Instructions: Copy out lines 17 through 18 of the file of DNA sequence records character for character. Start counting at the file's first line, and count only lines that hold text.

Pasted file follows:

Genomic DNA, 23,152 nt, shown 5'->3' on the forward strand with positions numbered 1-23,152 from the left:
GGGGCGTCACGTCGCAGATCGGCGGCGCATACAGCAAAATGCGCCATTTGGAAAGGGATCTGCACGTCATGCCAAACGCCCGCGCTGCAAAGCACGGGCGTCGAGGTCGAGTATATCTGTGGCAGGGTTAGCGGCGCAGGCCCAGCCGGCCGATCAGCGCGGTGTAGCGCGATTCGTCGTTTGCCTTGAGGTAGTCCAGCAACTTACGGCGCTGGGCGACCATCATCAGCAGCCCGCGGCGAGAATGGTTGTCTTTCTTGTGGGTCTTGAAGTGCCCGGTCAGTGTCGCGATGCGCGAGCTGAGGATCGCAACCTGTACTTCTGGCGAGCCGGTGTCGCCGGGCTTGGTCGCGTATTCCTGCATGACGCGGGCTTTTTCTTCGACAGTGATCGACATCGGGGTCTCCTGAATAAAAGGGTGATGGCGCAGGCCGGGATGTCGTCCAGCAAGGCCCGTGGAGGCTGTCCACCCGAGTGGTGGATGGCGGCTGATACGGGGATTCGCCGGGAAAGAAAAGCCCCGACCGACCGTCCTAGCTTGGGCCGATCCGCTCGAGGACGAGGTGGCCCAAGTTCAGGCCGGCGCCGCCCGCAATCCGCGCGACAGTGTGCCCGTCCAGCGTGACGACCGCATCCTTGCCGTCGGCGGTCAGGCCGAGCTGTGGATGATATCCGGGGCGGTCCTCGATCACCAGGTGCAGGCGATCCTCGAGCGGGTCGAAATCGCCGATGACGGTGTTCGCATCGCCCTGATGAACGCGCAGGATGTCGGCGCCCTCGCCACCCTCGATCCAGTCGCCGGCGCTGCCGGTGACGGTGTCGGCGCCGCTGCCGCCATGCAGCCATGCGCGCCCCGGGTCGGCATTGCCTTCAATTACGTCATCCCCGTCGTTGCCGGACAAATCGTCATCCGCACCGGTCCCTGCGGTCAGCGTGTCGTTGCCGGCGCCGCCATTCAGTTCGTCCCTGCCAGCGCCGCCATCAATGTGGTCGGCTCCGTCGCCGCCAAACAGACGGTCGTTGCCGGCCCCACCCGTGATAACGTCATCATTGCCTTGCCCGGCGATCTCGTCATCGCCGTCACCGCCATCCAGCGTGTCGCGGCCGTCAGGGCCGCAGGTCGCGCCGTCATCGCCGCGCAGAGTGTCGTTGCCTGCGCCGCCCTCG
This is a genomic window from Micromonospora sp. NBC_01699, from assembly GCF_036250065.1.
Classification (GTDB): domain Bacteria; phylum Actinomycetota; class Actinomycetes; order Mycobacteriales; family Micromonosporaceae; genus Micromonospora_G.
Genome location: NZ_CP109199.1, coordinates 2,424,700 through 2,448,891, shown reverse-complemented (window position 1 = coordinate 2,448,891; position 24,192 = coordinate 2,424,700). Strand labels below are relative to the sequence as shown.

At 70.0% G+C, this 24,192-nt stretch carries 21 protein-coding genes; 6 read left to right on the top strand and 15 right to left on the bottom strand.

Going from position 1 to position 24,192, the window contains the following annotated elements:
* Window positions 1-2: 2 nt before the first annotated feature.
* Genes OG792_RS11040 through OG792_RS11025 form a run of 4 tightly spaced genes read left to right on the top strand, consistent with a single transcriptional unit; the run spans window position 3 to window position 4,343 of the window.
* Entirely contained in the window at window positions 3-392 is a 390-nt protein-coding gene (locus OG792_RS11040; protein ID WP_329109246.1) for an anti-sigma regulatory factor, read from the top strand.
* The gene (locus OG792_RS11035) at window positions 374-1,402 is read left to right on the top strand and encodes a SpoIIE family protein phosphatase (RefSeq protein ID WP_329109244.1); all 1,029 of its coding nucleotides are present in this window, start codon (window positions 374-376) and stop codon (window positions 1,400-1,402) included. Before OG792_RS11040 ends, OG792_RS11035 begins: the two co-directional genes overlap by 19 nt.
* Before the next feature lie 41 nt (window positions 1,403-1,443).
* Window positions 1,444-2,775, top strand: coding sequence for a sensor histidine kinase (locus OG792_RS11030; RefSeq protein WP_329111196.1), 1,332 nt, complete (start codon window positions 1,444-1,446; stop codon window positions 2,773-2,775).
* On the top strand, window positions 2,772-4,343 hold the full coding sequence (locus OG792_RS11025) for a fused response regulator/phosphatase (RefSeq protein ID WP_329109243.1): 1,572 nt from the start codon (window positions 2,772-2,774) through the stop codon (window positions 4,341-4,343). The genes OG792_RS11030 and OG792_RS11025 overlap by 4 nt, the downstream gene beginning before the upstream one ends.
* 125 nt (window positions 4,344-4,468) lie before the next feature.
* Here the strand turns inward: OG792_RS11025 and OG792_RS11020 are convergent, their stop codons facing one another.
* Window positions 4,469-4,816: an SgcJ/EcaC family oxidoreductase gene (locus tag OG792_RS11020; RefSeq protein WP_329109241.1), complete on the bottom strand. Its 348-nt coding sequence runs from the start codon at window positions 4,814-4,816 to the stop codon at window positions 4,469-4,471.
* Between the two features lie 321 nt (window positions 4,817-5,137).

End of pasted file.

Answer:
* Window positions 4,469-4,816: an SgcJ/EcaC family oxidoreductase gene (locus tag OG792_RS11020; RefSeq protein WP_329109241.1), complete on the bottom strand. Its 348-nt coding sequence runs from the start codon at window positions 4,814-4,816 to the stop codon at window positions 4,469-4,471.
* Between the two features lie 321 nt (window positions 4,817-5,137).